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Creating a 3D Printed QR Code: A Step-by-Step Guide
In recent years, 3D printing has become increasingly popular as a means of creating intricate and unique objects. Among the many applications of this technology is the creation of 3D-printed QR codes. These codes can be used in a variety of ways, from marketing and advertising to personal art projects and DIY creations. If you're interested in learning how to 3D print your own QR codes, you're in luck! In this article, we'll take you through the process step by step, including how to design and prepare your QR code for printing, and tips for achieving the best results. This guide will provide all the information you need to create your own 3D-printed QR codes.
#1Creating the QR Code
The first step in 3D printing a customized QR code is to create the QR code itself. This can be done by using an online QR code generator and inputting the desired information, such as a URL, image, or plain text, that you want the code to contain. It is important to export the QR code in the Scalable Vector Graphics (SVG) file format, as this is a vector-based format that can be resized without losing quality, which is crucial for later steps in the process.
One recommended free online resource for generating QR codes is goqr.me, which provides the ability to create codes for various types of inputs, such as phone numbers, contact information, and locations. Once the input information has been entered, the code can be generated and saved in SVG format. Once you have the QR code saved in SVG format, you can move on to the next step in the process.
#2 Converting to 3D
The second step involves using a computer-aided design (CAD) program to transform the 2D SVG file into a 3D model. There are several CAD programs available for this purpose, but in this example, we will use Tinkercad, a user-friendly, web-based software created by Autodesk.
When you import the SVG file into Tinkercad, the program will automatically convert it into a 3D model. To transform your QR code into a 3D model, you need to click the "Import" button, drag and drop the SVG file into the upload box, and adjust the file's settings. It is important to ensure that the width and length dimensions are equal, and the scale is not too small, as this can affect the code's readability. In Tinkercad, the default height of the imported SVG models is 10mm. However, since a QR code is a 2D image, a 10mm height is excessive for 3D printing. Therefore, it's advisable to decrease the height value to a more suitable value, such as 1mm.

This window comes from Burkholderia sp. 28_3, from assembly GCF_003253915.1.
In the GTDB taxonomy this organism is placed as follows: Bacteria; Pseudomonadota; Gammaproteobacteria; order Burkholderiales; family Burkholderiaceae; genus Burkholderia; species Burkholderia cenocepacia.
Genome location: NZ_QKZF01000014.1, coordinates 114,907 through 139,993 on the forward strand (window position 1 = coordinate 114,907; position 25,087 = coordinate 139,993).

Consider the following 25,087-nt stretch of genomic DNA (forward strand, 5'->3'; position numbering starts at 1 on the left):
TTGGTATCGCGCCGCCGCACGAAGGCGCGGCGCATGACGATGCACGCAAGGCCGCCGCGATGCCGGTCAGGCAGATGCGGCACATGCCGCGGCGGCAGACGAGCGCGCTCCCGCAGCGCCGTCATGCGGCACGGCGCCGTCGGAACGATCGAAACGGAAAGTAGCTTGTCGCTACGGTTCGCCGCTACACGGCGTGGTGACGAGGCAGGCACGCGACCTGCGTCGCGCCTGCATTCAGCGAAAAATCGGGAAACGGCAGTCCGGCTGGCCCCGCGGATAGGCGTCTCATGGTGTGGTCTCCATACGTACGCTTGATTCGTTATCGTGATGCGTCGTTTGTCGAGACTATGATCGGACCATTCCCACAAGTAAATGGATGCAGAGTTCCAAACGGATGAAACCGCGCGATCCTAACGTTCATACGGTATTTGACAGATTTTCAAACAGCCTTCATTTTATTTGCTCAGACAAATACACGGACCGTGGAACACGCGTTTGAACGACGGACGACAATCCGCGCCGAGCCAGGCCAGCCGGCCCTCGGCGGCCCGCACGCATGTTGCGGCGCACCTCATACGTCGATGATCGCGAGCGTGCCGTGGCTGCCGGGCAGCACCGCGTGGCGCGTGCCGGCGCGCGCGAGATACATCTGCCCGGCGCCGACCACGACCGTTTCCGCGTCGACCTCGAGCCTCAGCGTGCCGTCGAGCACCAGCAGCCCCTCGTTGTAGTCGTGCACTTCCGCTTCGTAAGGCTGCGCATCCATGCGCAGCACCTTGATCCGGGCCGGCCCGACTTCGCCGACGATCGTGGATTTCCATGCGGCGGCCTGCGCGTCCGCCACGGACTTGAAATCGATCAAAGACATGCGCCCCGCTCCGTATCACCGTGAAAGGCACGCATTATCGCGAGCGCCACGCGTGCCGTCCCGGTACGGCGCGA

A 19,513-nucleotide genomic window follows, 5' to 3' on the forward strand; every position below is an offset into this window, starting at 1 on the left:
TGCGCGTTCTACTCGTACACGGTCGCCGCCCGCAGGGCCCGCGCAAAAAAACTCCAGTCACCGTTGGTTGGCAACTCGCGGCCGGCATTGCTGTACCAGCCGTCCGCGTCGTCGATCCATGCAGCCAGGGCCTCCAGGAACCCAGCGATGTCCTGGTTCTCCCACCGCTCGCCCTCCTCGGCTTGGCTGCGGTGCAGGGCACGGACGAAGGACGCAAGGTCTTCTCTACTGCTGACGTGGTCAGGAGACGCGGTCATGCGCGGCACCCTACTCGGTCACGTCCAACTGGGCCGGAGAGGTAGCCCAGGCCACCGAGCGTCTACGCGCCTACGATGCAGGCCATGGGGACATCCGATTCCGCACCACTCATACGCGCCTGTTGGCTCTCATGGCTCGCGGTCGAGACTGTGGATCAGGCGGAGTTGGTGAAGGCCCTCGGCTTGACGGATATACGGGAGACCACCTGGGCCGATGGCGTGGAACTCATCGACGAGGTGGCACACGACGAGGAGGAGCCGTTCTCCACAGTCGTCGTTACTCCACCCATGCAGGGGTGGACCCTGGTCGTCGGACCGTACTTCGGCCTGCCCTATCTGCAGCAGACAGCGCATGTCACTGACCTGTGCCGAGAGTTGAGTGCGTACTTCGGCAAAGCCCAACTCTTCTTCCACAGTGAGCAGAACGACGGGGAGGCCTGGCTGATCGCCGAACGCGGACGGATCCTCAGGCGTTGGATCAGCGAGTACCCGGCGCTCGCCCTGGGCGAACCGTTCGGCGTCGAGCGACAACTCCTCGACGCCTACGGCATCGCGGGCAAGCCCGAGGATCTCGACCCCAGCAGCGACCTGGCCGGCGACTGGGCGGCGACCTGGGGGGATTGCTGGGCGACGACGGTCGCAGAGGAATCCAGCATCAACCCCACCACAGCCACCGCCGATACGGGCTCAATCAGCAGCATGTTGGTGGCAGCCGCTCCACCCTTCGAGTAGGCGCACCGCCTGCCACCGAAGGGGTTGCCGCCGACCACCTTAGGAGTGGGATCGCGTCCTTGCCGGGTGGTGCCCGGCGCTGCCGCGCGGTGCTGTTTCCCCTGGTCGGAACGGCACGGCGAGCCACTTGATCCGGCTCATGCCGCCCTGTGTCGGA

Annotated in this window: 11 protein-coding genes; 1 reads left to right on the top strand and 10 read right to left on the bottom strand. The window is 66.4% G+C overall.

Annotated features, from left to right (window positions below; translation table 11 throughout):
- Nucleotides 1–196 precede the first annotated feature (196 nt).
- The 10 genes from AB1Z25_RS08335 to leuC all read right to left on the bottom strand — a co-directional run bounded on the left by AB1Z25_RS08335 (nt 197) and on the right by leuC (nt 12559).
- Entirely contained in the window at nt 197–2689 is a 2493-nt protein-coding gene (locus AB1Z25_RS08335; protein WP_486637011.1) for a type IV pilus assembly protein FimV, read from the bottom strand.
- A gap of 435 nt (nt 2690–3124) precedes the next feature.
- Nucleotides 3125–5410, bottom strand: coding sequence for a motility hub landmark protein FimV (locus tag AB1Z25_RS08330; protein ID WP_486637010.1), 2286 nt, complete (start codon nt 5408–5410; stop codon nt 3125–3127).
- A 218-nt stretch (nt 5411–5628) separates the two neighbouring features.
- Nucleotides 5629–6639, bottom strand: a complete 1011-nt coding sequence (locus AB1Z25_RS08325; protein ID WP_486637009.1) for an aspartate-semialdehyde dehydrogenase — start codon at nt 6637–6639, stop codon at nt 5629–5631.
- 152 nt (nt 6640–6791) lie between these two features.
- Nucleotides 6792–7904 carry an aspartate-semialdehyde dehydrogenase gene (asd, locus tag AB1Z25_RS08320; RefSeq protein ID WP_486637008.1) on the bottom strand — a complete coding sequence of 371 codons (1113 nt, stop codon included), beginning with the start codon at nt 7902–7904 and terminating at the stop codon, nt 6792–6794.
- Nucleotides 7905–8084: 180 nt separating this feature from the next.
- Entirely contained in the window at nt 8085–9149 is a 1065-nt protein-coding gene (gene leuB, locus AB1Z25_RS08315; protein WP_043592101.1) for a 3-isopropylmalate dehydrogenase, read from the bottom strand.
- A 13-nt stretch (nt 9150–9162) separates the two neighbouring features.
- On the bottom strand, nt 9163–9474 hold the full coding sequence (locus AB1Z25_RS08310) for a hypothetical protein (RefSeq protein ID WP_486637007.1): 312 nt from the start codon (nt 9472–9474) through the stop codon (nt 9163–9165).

#3 Adding a Backdrop to the QR Code
To finalize the QR code 3D model, you need to add a backdrop to contrast and connect the scannable figure. This can be achieved by creating a slightly larger square base with a height of 1-2 mm and placing the code on top of it. In Tinkercad, you can insert a cube 3D model, adjust its height, and align it with the QR code. When you're done editing, export the design as an STL file for 3D printing.
#4 Slicing & Printing
Slice the design and generate G-code instructions for your printer before printing. To slice the design, you need to import the STL file into a 3D slicer like Cura. To ensure high precision, printing at a slow speed and increasing the number of walls or infill to 100% is recommended. The final result should be a solid QR code that will bond better to the backdrop surface and produce a stronger print.
The final step in printing a QR code is to add contrast to the colors of the two components of the print, the backdrop and the code. It is recommended to use a light background and a darker color for the code, as this will make it easier and faster for devices to scan.
There are several ways to achieve color contrast - through filament swapping mid-print, or through painting. Filament swapping requires pausing the print to change the filament color. For painting, coloring the top surface with a brush is possible, but any paint that touches the backdrop will interfere with the precise shape of the code. As a result, the safest method for painting your 3D QR code is to use something flat (such as a sponge) to evenly coat only the top layer of the print. This should produce consistent results.
How to 3D Print a QR Code